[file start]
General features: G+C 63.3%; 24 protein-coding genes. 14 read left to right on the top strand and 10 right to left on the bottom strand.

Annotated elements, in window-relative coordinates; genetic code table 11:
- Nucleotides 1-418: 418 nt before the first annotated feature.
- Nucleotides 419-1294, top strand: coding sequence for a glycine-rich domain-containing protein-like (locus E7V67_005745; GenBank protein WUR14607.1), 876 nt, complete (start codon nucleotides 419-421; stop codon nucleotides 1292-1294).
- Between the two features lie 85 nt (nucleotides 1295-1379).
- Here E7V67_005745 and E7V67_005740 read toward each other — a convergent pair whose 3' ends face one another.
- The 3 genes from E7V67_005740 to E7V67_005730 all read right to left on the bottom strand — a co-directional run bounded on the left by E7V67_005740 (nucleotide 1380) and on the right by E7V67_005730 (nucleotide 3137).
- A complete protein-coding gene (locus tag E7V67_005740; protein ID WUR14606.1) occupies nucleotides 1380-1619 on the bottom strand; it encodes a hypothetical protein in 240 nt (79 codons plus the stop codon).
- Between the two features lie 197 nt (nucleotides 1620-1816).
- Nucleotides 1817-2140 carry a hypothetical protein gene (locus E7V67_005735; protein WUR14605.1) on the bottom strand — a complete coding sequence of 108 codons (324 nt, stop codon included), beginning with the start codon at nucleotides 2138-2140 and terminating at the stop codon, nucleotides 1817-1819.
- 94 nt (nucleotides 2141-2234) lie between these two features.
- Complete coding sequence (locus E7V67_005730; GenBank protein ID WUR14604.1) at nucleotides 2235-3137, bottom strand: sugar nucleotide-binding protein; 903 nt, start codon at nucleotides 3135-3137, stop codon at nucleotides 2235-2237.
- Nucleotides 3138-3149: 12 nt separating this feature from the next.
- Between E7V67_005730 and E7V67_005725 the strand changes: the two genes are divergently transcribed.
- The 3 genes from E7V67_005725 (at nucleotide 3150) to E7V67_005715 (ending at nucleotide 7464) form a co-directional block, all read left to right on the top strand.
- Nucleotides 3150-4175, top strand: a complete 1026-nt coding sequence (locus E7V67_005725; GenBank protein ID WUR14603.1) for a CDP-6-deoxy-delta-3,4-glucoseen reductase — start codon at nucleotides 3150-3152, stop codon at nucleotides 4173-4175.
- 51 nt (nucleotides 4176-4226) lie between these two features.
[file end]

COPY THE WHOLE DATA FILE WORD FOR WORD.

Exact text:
General features: G+C 63.3%; 24 protein-coding genes. 14 read left to right on the top strand and 10 right to left on the bottom strand.

Annotated elements, in window-relative coordinates; genetic code table 11:
- Nucleotides 1-418: 418 nt before the first annotated feature.
- Nucleotides 419-1294, top strand: coding sequence for a glycine-rich domain-containing protein-like (locus E7V67_005745; GenBank protein WUR14607.1), 876 nt, complete (start codon nucleotides 419-421; stop codon nucleotides 1292-1294).
- Between the two features lie 85 nt (nucleotides 1295-1379).
- Here E7V67_005745 and E7V67_005740 read toward each other — a convergent pair whose 3' ends face one another.
- The 3 genes from E7V67_005740 to E7V67_005730 all read right to left on the bottom strand — a co-directional run bounded on the left by E7V67_005740 (nucleotide 1380) and on the right by E7V67_005730 (nucleotide 3137).
- A complete protein-coding gene (locus tag E7V67_005740; protein ID WUR14606.1) occupies nucleotides 1380-1619 on the bottom strand; it encodes a hypothetical protein in 240 nt (79 codons plus the stop codon).
- Between the two features lie 197 nt (nucleotides 1620-1816).
- Nucleotides 1817-2140 carry a hypothetical protein gene (locus E7V67_005735; protein WUR14605.1) on the bottom strand — a complete coding sequence of 108 codons (324 nt, stop codon included), beginning with the start codon at nucleotides 2138-2140 and terminating at the stop codon, nucleotides 1817-1819.
- 94 nt (nucleotides 2141-2234) lie between these two features.
- Complete coding sequence (locus E7V67_005730; GenBank protein ID WUR14604.1) at nucleotides 2235-3137, bottom strand: sugar nucleotide-binding protein; 903 nt, start codon at nucleotides 3135-3137, stop codon at nucleotides 2235-2237.
- Nucleotides 3138-3149: 12 nt separating this feature from the next.
- Between E7V67_005730 and E7V67_005725 the strand changes: the two genes are divergently transcribed.
- The 3 genes from E7V67_005725 (at nucleotide 3150) to E7V67_005715 (ending at nucleotide 7464) form a co-directional block, all read left to right on the top strand.
- Nucleotides 3150-4175, top strand: a complete 1026-nt coding sequence (locus E7V67_005725; GenBank protein ID WUR14603.1) for a CDP-6-deoxy-delta-3,4-glucoseen reductase — start codon at nucleotides 3150-3152, stop codon at nucleotides 4173-4175.
- 51 nt (nucleotides 4176-4226) lie between these two features.